14 March 2010
Guidance / Behandlingen (Johan Jonason, 2009, Sweden)
I don't think I'd have ever seen this movie if it weren't for the Siskel Center's EU Film Festival that's going down this month. I've felt so lethargic and antisocial that this is the first time I've made it down there. I wasn't sure about this movie going in.
I wasn't sure what to make of the trailer. I ended up quite liking it though. It's about Roy, a 57-year old man who's been away from work for a year because of a bad back. He seems lethargic and depressed and he's stuck in a rut that he doesn't much seem to be getting out of. Carl, a self-professed alternative therapist overhears Roy's wife Ylva talking to a friend about Roy's malaise in what seemed like a mall. Carl convinces the wife to deliver Roy to him so he can undergo therapy. Things out at Carl's camp are little strange. Carl has some issues and the therapy seems erratic and not quite professional. Meanwhile, Ylva is up to her own mischief back at home until she gets worried about Roy as she senses things aren't really adding up and sets out to find him. There is something so fantastic about the light in this movie. It's at once warm and cool and it made me feel so good just to watch it. The end is a little strange but sort of delicious and it produced an unanticipated joy in me that I found myself wishing I could dwell in for a long time. I still haven't decided how this movie worked its magic on me but it was very engaging and there was something cathartic and uplifting about it. B+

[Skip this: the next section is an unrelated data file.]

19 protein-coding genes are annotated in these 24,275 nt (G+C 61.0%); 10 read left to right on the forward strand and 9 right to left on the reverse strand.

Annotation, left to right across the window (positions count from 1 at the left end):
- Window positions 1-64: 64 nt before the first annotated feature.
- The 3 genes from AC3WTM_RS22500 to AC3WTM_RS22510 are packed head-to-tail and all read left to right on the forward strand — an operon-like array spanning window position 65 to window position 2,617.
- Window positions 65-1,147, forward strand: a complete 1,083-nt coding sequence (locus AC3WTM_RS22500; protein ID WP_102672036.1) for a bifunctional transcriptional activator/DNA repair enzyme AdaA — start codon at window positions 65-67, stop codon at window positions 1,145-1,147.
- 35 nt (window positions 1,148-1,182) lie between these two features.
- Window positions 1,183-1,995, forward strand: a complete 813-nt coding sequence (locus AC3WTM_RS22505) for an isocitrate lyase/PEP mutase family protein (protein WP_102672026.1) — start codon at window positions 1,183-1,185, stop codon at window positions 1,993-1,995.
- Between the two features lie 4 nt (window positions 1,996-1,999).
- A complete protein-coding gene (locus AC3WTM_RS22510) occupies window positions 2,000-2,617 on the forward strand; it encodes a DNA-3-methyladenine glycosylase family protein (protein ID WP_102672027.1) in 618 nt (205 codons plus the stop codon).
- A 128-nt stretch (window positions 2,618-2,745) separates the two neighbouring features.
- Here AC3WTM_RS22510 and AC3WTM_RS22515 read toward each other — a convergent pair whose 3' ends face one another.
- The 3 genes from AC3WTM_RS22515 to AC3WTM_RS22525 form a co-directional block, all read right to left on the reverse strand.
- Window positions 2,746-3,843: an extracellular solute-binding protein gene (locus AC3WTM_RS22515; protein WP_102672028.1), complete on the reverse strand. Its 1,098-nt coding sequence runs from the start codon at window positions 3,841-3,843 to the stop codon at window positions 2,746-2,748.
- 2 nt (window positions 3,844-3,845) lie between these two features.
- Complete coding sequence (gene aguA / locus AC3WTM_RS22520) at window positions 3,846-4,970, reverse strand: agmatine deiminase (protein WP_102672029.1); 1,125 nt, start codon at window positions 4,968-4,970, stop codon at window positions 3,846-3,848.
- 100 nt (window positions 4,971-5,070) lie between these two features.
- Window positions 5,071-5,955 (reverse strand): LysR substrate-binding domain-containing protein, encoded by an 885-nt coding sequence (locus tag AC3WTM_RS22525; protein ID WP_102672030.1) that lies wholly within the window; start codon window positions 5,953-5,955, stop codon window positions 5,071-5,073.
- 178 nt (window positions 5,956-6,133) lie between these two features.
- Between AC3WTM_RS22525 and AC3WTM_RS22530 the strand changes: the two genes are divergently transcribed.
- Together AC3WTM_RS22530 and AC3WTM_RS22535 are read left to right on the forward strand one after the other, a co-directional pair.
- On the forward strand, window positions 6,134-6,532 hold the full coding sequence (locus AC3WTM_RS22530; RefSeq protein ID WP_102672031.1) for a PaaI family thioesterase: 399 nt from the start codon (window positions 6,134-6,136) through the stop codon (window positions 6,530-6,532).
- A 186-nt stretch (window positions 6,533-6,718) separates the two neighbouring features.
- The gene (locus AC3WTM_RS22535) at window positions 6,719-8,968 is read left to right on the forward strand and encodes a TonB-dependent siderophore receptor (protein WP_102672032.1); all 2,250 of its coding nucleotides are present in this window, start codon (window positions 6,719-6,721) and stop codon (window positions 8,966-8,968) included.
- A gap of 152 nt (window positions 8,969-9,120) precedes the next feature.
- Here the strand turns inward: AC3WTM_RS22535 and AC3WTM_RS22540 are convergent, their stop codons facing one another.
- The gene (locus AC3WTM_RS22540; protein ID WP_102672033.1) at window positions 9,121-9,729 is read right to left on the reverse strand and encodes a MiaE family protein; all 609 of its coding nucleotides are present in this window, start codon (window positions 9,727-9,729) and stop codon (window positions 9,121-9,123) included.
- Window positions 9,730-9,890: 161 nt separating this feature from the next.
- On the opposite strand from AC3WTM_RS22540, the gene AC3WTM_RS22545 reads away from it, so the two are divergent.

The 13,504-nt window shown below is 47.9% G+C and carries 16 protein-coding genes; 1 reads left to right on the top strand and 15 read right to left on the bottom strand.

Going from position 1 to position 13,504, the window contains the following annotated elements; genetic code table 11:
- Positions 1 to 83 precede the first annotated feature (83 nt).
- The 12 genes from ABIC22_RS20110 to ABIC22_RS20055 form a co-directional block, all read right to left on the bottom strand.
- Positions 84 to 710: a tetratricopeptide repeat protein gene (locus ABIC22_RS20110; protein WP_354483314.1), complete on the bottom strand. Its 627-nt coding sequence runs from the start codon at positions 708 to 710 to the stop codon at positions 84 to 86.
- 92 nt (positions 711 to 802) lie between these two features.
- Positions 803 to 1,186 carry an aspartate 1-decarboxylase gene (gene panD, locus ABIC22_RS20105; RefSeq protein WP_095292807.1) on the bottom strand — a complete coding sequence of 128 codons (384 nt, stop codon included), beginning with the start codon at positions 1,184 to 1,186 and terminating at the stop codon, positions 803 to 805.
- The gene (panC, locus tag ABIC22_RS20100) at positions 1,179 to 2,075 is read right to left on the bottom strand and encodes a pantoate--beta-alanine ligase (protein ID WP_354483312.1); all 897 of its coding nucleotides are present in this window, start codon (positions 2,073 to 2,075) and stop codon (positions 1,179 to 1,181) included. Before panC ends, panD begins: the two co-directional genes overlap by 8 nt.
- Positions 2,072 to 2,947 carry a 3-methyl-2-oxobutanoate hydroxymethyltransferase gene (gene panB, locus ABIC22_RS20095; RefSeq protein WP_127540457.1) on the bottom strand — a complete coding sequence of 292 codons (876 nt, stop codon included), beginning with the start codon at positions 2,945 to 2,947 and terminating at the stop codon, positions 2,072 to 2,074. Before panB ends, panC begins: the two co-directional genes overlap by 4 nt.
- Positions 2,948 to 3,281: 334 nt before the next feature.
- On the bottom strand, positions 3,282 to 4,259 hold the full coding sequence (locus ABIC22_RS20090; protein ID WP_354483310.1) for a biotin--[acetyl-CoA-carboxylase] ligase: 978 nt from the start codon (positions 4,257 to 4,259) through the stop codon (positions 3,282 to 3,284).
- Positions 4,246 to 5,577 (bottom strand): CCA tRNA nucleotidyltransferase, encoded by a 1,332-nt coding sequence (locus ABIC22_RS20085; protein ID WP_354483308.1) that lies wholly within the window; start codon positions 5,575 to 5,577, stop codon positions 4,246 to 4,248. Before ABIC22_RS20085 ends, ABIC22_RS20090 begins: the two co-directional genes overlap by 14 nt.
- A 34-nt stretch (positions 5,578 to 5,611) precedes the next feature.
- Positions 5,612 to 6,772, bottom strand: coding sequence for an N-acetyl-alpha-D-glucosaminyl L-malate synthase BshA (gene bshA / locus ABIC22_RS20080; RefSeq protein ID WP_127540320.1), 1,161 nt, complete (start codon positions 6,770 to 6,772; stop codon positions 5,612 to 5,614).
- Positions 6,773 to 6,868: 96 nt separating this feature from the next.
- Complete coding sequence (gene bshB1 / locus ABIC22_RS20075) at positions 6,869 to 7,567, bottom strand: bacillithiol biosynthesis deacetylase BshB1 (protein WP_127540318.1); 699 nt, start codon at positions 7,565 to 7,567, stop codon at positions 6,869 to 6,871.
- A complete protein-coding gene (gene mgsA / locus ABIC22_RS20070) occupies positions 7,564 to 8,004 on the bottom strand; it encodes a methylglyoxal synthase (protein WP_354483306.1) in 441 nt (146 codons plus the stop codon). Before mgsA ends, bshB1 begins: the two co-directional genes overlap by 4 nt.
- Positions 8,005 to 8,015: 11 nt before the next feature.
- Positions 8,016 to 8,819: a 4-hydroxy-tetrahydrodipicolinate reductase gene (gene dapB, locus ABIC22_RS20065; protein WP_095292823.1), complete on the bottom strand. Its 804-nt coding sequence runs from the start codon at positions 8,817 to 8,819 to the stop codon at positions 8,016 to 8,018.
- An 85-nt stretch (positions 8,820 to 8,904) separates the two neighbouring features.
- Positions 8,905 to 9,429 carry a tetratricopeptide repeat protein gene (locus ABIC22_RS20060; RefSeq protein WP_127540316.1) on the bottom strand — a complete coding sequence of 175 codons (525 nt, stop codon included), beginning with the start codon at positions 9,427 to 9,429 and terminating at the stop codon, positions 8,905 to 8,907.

EDIT- You know, I think part of the effect for me was the feeling that I might really want to undergo a treatment like that. Out in this desolate gorgeous Scandinavian coastal region without any modern conveniences or anything. It reminded me of a few years ago when I cut my internet usage to a minimum and stopped watching television and things. I felt so much more alive then and part of the world. I also read substantially more. It seems so unlikely to me that there was a time when I'd get home from work at midnight, read myself to sleep, wake up at six or seven and ride my bicycle along the lakefront, run assorted errands, clean the kitchen, and back to work again, with all kinds of reading and meetings at coffee shops and so forth. I guess that sort of ties in to my experience with No Impact Man and how disappointed I am that I'm so addicted to prepared foods that the idea of cooking something in my own apartment seems incredibly exotic and otherworldy domestic. Plus how I need a drill sergeant to make me run up mountains and so forth. There seemed something so idyllic about it that taps into the part of me that enjoyed growing up in rural northern Wisconsin and often tries to trick the addicted to big city life part of me that gets frustrated after about thirty hours of being outside the city. As to the wife's shenanigans, I can't decide what made that so compelling for me. I also feel like it's only compelling if I read it the way I read it when I watched the movie. There's a way to look at it that's less empowering but I'm choosing to believe the film is more progressive than that, if only to suit my own needs. This post has violated my vague guidelines about this space because it's too much about me. I guess this space is supposed to be a diary of the movies I watch and my reactions to them so we'll see how that develops...